On the topic of ESG investing, 61% of North American entities said adopting climate-friendly investment policies that exclude fossil fuels could make it harder for them to operate in jurisdictions that are hostile to ESG efforts. In contrast, only 48% of European institutions said the same, while 60% of Asia-Pacific expressed this concern.
European entities are more afraid of pro-ESG policies. Almost two-thirds (63%) agree they are nervous about political pressure if they fail to take positive climate and ESG action. Only 40% of North American institutions took this stance, and 57% of Asia-Pacific firms.
Many survey respondents also said they are worried about future potential climate and ESG litigation if they make detailed ESG disclosures — 42% of European firms, 50% of North American entities, and 56% of Asia-Pacific investors.
Robeco found that despite these political headwinds, global investors continue to set net-zero targets and incorporate climate change into their investment policies. But just 29% of respondents have set interim decarbonization targets that consider periods before 2050.
With regards to climate investing strategies, more institutions said they scrubbed carbon-intensive assets from their portfolios last year. Thirteen percent of institutional investors said they divested from high-emitting assets over the last 12 months, compared with 7% in the year-before period. Fifteen percent expect to divest over the next 12 months.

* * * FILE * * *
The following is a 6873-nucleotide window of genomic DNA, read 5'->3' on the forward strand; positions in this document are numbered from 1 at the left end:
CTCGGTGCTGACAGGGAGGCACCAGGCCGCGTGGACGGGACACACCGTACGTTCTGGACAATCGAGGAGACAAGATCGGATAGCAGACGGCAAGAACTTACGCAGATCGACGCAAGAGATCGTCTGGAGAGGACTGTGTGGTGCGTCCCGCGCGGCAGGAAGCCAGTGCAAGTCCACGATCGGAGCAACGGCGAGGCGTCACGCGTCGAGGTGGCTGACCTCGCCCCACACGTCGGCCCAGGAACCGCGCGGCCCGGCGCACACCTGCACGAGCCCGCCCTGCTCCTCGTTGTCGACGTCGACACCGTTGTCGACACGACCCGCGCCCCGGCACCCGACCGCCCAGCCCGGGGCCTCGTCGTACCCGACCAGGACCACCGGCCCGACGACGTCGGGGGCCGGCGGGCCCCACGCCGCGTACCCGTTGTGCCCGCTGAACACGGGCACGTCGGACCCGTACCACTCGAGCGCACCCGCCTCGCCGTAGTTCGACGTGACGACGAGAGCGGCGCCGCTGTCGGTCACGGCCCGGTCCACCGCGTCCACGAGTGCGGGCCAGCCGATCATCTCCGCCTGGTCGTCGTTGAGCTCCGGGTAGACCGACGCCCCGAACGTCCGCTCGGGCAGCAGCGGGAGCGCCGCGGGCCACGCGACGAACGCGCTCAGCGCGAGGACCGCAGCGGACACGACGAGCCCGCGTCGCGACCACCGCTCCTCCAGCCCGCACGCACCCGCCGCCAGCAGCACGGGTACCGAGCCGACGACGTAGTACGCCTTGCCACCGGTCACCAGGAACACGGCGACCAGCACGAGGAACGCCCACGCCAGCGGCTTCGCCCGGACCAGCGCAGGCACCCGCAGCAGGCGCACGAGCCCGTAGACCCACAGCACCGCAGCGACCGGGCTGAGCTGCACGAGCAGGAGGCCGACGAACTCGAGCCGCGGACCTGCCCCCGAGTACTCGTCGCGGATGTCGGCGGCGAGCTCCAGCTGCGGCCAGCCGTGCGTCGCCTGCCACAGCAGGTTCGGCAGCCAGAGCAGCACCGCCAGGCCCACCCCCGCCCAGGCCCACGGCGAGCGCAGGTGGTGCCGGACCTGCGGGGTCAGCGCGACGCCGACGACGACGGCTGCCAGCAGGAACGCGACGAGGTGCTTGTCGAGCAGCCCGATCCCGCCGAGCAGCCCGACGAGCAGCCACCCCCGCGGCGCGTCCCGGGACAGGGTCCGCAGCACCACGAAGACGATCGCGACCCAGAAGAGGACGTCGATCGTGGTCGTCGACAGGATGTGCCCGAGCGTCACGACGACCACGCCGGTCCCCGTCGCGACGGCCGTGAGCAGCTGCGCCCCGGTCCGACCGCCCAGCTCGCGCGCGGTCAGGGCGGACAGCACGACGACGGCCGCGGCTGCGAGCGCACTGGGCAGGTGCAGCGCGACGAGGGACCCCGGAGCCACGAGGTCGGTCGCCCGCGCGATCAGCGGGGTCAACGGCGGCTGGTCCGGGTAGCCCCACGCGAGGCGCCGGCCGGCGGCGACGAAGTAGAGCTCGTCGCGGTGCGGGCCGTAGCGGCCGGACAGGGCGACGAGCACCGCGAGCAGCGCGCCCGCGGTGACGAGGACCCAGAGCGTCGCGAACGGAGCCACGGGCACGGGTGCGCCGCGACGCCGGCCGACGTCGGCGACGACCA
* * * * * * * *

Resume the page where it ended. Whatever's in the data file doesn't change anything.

Global accounting standard-setter to enhance climate risk disclosure
The International Accounting Standards Board (IASB) has launched a project to identify ways companies can improve reporting of their climate-related financial risks.
The global standard-setter, which oversees accounting rules used in over 140 jurisdictions, wants to respond to company and investor concerns that climate risks are not appropriately reflected in the nitty gritty of financial statements. The IASB will explore whether there are unclear or insufficient requirements on climate-related financial risks disclosure in its standards, whether companies are currently failing to comply with existing requirements, and determine if investors’ information needs exceed the boundaries of traditional financial statements.
The IASB said the project, which is focused on financial disclosures, will complement the work of its sister organization, the International Sustainability Standards Board (ISSB), which is finalizing climate and sustainability disclosure requirements.
“[S]ustainability-related financial disclosures may explain the sustainability-related risks and opportunities arising from an entity’s activities and its assets and liabilities. Such disclosures may also provide early indications of matters that will subsequently be reflected in financial statements. For example, a company’s commitment to net zero emissions could, over time, result in liabilities being reported in the financial statements,” IASB Chair Andreas Barckow wrote.
The project may result in “minor amendments” to the IASB accounting standards, but it is not intended to produce a fully-loaded IASB standard on climate-related risks or comprehensive new guidance.